Five golden rules of small business continuity
The Business Continuity Institute (BCI) has kindly informed me that the annual Business Continuity Awareness Week 2011 is due to take place from 21 to 25 March. It’s a global event designed to educate business about, and spread awareness of, business continuity issues. Given that it’s an annual event and I haven’t heard of it before, despite being an IT journalist with 20 years under my belt, it’s not a good start.
Not that I’m a huge fan of this sort of thing. Designated weeks or months for a specific activity, I mean – being a small business owner myself I am actually quite keen on business continuity. You only have to take a look at some of the events that Business Continuity Awareness Week shares March 2011 with to see what I mean: Brain Awareness Week, National Peanut Month, National Frozen Food Month, National Bed Month and my personal favourite, National Bubble Week.
But seriously, shouldn’t every business be aware of continuity issues every week of the year?
I have absolutely no statistical evidence to back up (ding! business continuity pun number one) my theory that awareness weeks have no long-term, positive impact whatsoever on keeping businesses running when disaster strikes. However, that’s OK as I have yet to see any such evidence from the awareness camp to prove the opposite either.
Not that a short sharp shock is always futile, but that’s where consultants come in and the shock needs to be highly targeted to be effective. The organisers of Business Continuity Awareness Week have targeted businessmen by, amongst other things, producing something called BC24. This is an online multiplayer incident simulation game designed to test the skills of crisis-management teams around the world, and includes a live leaderboard for a bit of a competitive element.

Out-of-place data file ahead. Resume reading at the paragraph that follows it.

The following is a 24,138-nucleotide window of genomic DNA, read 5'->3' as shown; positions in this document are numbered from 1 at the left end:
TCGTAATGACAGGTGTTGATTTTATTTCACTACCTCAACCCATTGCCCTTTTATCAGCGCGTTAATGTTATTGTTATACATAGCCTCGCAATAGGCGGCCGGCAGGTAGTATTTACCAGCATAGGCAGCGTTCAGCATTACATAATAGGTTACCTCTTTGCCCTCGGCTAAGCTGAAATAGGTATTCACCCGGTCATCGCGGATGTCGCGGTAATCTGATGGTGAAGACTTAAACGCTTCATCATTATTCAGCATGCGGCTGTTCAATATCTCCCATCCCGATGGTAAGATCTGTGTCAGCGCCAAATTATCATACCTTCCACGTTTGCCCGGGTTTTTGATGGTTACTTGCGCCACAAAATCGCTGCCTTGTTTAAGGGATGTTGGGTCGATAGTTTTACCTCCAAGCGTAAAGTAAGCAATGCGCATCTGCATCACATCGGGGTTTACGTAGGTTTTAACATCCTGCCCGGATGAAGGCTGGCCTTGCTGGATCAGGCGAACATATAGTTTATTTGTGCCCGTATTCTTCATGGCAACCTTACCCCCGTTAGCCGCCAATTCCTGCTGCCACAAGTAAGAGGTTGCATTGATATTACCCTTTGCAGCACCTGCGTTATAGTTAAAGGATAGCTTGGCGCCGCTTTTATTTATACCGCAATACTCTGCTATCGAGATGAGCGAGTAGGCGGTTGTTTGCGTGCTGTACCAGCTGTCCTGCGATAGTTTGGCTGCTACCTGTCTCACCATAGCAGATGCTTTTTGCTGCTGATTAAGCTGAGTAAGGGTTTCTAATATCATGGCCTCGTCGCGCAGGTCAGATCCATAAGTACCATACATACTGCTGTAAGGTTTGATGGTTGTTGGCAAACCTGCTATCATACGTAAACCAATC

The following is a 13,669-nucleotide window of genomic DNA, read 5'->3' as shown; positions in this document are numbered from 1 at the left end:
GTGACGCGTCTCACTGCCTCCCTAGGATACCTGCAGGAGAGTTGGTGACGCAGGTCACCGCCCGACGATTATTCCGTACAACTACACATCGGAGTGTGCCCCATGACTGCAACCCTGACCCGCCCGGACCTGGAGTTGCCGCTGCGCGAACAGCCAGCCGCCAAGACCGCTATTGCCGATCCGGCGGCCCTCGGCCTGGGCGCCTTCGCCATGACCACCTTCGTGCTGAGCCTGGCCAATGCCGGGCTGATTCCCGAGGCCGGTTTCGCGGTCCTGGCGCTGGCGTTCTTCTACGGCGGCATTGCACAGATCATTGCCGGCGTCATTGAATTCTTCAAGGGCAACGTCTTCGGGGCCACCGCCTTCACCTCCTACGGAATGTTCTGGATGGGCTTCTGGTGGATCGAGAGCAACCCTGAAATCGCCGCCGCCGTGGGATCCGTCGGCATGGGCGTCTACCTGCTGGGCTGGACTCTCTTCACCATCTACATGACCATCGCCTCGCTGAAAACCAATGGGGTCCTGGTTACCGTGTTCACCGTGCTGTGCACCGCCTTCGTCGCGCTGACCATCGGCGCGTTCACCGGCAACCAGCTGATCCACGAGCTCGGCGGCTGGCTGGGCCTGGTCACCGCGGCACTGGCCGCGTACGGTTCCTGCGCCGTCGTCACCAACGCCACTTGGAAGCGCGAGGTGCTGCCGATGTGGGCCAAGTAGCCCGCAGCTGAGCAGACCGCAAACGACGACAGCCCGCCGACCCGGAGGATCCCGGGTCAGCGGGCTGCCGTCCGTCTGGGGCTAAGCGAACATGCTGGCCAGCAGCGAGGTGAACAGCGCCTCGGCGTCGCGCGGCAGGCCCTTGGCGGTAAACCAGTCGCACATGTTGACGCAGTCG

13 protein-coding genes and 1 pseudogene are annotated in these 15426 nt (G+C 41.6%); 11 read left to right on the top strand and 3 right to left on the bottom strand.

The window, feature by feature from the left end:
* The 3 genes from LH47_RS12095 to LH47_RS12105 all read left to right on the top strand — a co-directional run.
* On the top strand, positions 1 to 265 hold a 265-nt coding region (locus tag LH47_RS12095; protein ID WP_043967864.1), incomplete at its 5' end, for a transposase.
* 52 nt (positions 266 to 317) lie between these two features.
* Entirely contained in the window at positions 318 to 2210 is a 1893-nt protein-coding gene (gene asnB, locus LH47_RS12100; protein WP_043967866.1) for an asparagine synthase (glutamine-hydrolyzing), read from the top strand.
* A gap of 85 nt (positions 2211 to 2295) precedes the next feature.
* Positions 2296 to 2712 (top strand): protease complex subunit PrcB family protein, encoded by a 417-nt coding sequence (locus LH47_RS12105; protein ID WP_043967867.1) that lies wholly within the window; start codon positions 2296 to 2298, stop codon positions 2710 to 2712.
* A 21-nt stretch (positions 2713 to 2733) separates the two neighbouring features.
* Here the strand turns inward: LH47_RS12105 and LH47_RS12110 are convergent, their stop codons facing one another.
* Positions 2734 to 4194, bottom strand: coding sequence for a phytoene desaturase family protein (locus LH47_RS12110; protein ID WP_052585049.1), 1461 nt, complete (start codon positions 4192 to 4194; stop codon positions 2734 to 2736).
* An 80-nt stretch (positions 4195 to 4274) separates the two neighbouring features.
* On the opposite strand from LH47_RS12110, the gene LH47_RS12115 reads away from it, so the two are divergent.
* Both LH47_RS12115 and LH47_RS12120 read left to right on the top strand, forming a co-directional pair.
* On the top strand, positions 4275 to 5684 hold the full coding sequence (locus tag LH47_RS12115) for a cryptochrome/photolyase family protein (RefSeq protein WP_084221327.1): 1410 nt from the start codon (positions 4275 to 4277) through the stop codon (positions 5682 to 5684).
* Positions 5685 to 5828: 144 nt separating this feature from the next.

I’d rather take the Jon Honeyball approach and go directly after the man with the money and influence with a chainsaw
It’s a bit of fun with a serious message and there’s nothing wrong with that, but the entire awareness week approach to business continuity strikes me as firing grapeshot at the audience and hoping a few people get hit. Forget simulations and games, I’d rather take the Jon Honeyball approach and go directly after the man with the money and influence with a chainsaw.